In recent years, many indigenous Mexicans have begun immigrating to the United States to work in agriculture, especially in California’s Central Valley. These are the people whom the study examines, and there are several very interesting notes in the study.

Firstly, the unfamiliarity of some indigenous Mexican-American immigrants with speaking Spanish (let alone English) greatly hurts them. It is somewhat arresting for a person to imagine Mexican immigrants unable to speak Spanish, which is why the study is all the more fascinating. These lead to some very remarkable situations. As the study states,

Some complained of outright discrimination due to the inability to speak Spanish well.  One 60-year-old Triqui-speaking woman in Greenfield complained that the foreman waved her off pretending like he didn’t understand her when she complained in broken Spanish that he was undercounting her pounds picked.   Another 54-year–old Triqui in Santa Rosa complained that other workers and foremen made fun of his Spanish language skills humiliating him in front of other workers.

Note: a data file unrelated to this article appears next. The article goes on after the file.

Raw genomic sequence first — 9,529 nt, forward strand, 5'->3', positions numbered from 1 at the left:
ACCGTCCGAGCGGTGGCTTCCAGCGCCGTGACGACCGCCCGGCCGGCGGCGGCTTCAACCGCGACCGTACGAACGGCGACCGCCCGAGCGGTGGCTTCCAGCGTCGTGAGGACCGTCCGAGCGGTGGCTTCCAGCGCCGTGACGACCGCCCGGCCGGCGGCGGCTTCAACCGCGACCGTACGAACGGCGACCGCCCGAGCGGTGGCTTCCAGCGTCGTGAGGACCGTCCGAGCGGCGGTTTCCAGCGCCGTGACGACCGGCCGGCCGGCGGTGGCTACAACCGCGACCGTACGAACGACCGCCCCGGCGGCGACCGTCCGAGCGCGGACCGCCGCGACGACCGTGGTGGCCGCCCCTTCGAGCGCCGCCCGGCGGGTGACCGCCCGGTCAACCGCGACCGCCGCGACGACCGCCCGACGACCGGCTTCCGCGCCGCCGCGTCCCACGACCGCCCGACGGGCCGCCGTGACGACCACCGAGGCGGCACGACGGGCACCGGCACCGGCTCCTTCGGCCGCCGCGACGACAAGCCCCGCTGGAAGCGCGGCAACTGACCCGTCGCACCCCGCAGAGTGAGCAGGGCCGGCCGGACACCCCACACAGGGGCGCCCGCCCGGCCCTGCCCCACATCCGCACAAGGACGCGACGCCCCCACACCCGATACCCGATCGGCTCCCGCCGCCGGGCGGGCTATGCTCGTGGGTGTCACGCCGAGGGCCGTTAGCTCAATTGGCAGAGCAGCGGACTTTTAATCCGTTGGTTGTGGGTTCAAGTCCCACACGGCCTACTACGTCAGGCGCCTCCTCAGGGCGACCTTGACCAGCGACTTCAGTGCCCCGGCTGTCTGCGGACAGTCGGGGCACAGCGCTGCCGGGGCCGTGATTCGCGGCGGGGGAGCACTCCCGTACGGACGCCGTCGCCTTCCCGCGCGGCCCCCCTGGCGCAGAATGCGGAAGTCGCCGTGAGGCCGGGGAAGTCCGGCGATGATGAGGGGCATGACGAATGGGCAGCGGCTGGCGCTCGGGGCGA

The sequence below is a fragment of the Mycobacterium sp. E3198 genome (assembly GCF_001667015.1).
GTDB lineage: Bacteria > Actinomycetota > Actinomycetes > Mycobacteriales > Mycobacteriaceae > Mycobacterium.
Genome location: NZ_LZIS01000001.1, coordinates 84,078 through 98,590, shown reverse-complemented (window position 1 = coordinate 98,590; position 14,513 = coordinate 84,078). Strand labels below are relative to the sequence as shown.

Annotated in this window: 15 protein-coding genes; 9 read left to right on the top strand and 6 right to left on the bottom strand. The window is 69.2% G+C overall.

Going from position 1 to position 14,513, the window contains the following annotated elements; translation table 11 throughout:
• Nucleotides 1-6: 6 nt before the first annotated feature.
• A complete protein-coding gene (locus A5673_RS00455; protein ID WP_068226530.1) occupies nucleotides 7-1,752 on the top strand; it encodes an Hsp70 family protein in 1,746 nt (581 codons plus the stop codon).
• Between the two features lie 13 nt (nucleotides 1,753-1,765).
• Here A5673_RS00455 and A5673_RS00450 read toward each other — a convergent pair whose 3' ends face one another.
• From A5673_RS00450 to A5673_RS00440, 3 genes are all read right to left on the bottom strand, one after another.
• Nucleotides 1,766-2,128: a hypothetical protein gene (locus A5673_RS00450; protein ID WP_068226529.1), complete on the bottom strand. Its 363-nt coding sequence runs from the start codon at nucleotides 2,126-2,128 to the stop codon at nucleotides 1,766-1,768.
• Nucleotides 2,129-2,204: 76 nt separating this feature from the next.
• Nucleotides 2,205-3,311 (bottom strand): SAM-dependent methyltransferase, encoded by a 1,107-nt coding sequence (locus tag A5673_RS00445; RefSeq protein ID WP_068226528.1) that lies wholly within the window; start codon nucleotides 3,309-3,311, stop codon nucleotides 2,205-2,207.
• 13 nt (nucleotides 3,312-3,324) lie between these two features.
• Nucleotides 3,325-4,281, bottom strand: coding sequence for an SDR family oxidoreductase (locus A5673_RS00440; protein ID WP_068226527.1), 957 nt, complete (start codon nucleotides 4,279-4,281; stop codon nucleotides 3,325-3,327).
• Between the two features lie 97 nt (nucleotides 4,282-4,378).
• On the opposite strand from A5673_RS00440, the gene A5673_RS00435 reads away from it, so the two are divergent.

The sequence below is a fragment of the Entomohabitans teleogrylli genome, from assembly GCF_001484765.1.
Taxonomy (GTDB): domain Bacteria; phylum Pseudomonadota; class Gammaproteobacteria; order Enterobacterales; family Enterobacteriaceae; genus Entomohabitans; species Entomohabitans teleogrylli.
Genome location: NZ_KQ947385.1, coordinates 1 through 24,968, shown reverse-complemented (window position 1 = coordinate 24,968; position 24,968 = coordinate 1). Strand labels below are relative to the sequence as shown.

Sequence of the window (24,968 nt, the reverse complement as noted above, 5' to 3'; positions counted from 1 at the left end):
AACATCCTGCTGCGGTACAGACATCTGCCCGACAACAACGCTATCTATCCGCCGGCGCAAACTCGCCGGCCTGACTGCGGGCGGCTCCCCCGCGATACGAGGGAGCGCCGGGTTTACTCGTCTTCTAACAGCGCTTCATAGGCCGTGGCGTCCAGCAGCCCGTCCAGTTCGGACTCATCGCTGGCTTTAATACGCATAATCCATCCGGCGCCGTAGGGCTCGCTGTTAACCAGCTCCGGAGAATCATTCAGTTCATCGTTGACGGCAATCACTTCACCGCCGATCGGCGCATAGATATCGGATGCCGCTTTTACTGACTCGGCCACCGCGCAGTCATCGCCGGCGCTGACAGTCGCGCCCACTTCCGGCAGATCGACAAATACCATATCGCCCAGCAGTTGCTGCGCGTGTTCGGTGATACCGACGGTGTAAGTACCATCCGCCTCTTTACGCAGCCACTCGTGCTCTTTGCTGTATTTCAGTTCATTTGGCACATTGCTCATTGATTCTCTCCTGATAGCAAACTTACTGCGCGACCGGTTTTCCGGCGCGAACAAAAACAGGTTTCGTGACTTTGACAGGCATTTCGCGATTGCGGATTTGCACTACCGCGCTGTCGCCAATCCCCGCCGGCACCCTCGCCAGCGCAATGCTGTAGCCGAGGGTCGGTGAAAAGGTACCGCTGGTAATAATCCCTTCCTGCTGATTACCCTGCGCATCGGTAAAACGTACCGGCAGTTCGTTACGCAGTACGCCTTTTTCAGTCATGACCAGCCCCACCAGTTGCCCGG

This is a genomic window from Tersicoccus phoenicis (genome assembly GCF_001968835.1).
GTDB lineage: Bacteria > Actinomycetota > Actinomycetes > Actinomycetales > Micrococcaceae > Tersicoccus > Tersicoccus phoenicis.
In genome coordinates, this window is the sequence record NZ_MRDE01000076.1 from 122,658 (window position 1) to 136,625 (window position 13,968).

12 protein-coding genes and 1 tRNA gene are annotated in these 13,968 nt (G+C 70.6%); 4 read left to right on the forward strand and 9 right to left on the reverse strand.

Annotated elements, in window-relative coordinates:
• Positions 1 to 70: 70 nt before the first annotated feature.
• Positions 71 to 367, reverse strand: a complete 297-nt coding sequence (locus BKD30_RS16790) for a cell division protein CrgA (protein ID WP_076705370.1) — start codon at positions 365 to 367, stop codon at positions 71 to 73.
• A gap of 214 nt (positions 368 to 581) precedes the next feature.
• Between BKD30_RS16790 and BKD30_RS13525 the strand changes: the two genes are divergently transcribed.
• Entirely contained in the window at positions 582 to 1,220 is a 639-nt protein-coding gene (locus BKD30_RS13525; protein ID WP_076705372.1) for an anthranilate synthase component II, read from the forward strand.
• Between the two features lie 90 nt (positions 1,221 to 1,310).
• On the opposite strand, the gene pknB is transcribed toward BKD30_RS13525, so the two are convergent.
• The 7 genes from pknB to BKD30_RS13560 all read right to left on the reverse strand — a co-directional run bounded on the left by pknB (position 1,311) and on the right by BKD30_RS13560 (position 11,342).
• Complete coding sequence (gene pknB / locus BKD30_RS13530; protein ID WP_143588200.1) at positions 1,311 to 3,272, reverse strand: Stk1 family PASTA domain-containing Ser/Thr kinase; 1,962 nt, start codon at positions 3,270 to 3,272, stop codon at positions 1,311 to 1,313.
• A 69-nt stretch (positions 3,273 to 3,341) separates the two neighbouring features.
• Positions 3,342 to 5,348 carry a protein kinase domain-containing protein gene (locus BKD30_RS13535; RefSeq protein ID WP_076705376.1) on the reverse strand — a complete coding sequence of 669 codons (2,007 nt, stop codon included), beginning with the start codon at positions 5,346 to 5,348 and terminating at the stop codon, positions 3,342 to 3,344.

Due to their weakness on Spanish, some medical clinics in Central Valley have started to hire interpreters with knowledge of indigenous languages (such as Mixteco). This is obviously complicated by the fact that there are multiple indigenous languages. The task is also made difficult because certain medical concepts simply don’t exist in the native language. The study furthers describes this problem:

In Oxnard, one highly accomplished interpreter who is trilingual in English, Spanish and her native Mixteco explained that there no words in Mixteco for numerous medical conditions such as asthma, tuberculosis, anemia and diabetes. As for women’s health, there are often no terms for certain body parts, particularly those relating to the reproductive system, or for procedures such as, for example, a cervical examination.